Scammers pretending to be from the HMRC threaten potential victims with lawsuits, with warrants for their arrest or demands for outstanding tax to be paid.
Which? has obtained two recordings of the automated scam phone calls. Watch the video so you know what they sound like so you don’t get caught out.
HMRC phone scam: warrant for arrest
In one of the scam telephone messages, an automated male voice warns there’s a warrant for your arrest because there’s a legal case to be filed in your name.
It says because you’ve now been notified, you then have to call the HMRC on a number provided.
The voice signs off with: ‘Don’t ignore.’
HMRC phone scam: officer Sarah Wilson
The other scam voicemail is an automated female voice purporting to be Officer Sarah Wilson from HM Revenue & Customs.
She urges you or your solicitor to call her back on a provided number. The message threatens that if you or your solicitor doesn’t call them back, ‘then get ready to face the legal consequences’.
This is another tactic to make you act quickly – this time to pressure you into responding out of fear of severe consequences.
Spot the signs of the HMRC automated voicemail scam
Both the scam calls are threatening and pressure you into acting quickly - this is a common sign of a scam as it’s designed to stop you from thinking through your actions.
Being contacted out of the blue
Often being contacted out of the blue is a sign something could be a scam - but sometimes legitimate companies will need to do this.
So it’s always a good idea to try verify the identity of the caller. You can do this by getting them to answer questions only the company would know - like your tax reference number.
If you feel uncomfortable or you’re sure it’s a scam, hang up.
Asked to share personal details
If you’re asked to share personal details over the phone and you couldn’t verify their identity, hang up.
You should then research the organisation’s number independently.
You can do this by looking up the HMRC’s call centre numbers on www.gov.uk or by using the number on a trusted piece of correspondence – such as a letter you’ve been sent.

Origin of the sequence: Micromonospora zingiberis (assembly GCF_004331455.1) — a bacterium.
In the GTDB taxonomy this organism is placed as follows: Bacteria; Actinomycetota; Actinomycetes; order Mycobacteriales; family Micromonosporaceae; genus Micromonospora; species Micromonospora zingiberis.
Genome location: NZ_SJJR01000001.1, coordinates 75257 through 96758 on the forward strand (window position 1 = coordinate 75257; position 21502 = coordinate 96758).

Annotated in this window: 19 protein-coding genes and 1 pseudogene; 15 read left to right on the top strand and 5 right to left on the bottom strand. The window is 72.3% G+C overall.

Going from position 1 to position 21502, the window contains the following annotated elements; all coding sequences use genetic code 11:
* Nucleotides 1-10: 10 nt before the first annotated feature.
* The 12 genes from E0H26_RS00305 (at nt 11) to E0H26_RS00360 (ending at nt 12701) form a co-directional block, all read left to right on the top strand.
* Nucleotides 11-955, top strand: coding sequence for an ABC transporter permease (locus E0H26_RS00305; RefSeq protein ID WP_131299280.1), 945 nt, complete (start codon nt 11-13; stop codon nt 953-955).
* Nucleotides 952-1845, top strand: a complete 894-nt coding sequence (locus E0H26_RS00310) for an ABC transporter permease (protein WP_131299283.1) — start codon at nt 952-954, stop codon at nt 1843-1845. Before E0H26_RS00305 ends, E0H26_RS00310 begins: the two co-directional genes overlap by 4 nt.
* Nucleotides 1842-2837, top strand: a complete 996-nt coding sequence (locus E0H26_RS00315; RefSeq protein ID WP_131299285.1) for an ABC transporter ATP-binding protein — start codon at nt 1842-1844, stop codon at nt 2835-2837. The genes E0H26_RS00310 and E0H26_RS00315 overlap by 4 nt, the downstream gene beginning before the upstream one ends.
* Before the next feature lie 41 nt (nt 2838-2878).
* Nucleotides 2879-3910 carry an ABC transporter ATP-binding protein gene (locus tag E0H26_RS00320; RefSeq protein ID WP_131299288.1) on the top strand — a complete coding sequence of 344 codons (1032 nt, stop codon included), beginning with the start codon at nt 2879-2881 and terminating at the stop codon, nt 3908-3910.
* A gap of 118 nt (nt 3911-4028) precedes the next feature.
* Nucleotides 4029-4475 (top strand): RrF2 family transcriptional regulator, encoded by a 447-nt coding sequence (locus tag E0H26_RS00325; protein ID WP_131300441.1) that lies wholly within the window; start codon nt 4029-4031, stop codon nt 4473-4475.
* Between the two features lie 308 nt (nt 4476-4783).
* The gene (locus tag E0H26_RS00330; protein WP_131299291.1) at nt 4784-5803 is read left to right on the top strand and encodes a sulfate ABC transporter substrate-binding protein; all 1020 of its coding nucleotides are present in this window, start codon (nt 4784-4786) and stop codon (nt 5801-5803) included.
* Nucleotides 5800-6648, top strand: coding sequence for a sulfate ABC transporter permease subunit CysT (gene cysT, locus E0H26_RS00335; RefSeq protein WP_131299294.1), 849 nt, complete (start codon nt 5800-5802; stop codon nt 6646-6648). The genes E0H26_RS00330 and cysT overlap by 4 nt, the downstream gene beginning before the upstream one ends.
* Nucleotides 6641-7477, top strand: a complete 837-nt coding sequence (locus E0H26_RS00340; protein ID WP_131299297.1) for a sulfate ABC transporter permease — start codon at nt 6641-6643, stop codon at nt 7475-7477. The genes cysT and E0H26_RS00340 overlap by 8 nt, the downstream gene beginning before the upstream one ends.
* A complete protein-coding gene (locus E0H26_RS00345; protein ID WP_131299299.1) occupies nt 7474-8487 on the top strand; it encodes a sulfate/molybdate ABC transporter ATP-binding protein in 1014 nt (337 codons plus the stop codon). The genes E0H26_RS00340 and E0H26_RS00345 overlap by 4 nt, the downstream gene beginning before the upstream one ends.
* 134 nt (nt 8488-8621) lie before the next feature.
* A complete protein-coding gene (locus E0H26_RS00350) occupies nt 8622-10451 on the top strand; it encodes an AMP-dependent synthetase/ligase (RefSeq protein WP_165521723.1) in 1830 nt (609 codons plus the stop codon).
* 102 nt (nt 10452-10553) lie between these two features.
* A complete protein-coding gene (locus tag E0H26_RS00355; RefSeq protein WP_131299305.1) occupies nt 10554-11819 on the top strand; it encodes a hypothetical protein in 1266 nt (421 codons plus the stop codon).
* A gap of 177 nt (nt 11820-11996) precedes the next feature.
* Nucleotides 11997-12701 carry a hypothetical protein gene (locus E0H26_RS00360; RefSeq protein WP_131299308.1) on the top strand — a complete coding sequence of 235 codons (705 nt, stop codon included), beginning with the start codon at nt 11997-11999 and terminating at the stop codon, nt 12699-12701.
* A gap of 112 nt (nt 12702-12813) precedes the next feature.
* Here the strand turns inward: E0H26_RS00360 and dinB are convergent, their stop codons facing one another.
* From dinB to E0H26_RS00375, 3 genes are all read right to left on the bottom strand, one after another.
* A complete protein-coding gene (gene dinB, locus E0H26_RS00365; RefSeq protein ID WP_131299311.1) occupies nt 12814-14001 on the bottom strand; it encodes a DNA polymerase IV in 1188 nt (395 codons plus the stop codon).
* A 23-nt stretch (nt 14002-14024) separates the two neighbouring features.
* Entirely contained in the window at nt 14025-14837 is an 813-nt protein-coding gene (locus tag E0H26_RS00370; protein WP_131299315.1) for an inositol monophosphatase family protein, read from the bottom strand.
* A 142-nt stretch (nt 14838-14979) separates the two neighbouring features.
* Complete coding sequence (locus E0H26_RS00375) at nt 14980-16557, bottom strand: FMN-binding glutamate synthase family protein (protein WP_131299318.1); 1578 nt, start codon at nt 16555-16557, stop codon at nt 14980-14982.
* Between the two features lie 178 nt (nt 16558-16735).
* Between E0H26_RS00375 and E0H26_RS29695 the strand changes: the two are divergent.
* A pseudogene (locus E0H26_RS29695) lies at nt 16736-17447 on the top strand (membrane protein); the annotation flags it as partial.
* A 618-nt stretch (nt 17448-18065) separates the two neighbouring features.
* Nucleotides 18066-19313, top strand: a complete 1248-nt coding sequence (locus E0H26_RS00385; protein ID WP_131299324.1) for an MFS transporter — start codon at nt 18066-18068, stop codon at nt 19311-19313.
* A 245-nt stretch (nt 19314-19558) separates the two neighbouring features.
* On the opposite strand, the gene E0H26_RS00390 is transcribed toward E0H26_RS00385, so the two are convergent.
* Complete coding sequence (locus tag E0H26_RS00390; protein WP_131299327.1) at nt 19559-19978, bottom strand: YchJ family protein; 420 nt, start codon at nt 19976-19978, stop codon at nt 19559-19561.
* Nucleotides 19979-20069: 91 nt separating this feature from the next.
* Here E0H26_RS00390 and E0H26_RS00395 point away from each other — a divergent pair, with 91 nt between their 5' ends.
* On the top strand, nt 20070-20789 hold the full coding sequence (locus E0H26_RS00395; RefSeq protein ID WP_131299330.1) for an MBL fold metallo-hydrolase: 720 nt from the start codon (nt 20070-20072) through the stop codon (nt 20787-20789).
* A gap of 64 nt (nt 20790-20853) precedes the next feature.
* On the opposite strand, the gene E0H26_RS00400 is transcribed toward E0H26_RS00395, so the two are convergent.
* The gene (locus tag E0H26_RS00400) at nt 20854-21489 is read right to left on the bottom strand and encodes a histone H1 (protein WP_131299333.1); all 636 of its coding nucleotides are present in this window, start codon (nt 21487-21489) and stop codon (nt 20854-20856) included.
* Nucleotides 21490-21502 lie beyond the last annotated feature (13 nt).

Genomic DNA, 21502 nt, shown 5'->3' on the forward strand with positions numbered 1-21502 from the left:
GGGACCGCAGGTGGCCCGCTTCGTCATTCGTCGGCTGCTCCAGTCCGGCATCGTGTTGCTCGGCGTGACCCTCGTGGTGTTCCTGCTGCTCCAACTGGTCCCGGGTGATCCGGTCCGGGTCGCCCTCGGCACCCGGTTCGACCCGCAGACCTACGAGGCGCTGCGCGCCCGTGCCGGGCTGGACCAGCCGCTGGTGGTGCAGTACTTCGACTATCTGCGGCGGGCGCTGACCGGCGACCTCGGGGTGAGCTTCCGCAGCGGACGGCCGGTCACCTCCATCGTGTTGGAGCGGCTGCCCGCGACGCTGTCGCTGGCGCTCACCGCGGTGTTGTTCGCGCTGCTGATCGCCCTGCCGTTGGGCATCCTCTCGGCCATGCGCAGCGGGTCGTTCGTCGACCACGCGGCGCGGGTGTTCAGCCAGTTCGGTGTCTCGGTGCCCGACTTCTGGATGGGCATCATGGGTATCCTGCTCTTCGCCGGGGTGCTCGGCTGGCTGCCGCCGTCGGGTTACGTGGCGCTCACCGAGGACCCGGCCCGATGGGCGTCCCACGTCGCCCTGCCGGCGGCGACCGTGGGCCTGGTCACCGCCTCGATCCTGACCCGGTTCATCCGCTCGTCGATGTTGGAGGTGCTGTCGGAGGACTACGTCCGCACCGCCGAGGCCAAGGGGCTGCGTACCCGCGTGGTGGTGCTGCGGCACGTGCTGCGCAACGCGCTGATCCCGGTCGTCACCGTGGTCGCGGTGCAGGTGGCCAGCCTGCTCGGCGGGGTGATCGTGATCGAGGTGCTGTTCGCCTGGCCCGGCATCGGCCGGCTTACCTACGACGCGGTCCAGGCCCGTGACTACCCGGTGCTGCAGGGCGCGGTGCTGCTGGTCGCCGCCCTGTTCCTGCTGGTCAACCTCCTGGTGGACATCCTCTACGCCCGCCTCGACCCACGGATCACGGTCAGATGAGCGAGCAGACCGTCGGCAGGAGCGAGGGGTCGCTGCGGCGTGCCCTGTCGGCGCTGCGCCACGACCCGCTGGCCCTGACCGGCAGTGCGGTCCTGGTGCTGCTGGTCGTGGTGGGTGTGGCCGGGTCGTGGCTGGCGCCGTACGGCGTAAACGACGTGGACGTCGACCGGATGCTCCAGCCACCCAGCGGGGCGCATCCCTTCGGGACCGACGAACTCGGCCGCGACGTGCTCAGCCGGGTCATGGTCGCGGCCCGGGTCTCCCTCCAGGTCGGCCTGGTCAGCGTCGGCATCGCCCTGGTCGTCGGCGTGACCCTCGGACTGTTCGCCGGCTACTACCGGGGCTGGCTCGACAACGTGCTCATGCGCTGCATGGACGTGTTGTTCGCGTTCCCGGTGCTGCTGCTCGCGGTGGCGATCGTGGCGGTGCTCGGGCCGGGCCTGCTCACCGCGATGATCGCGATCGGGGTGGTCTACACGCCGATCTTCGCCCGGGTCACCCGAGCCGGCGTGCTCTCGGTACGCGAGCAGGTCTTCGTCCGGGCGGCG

Call them back on that number.
Read more about the seven common signs of a scam.
Does the HMRC call you?
The HMRC told us it will call people about outstanding tax bills, and sometimes use automated messages, however it would include your taxpayer reference number.
The HMRC said the voicemail scams generally target elderly and vulnerable people.
How to report the HMRC voicemail scam
If you get a voicemail or message which worries you or you think might be a scam, you should report it so no one else falls victim to it and it can be investigated.
You can forward suspicious emails claiming to be from HMRC to email@example.com and texts to 60599.
Or you can contact Action Fraud on 0300 123 2040 to report any suspicious calls or use their online fraud reporting tool.
We also have more information about how to report a scam.
How to avoid an HMRC tax scam
Tax scams can happen at any time but are most common around key deadlines, such as when your tax return is due.
As well as phone calls and voicemail, scammers also send emails, texts and even letters trying to trick people into handing over their money or personal details.
They usually take the form of ‘you’re owed a tax rebate’ or ‘you’re in trouble with the HMRC’.
We have more information about how to avoid a tax scam in our free guide.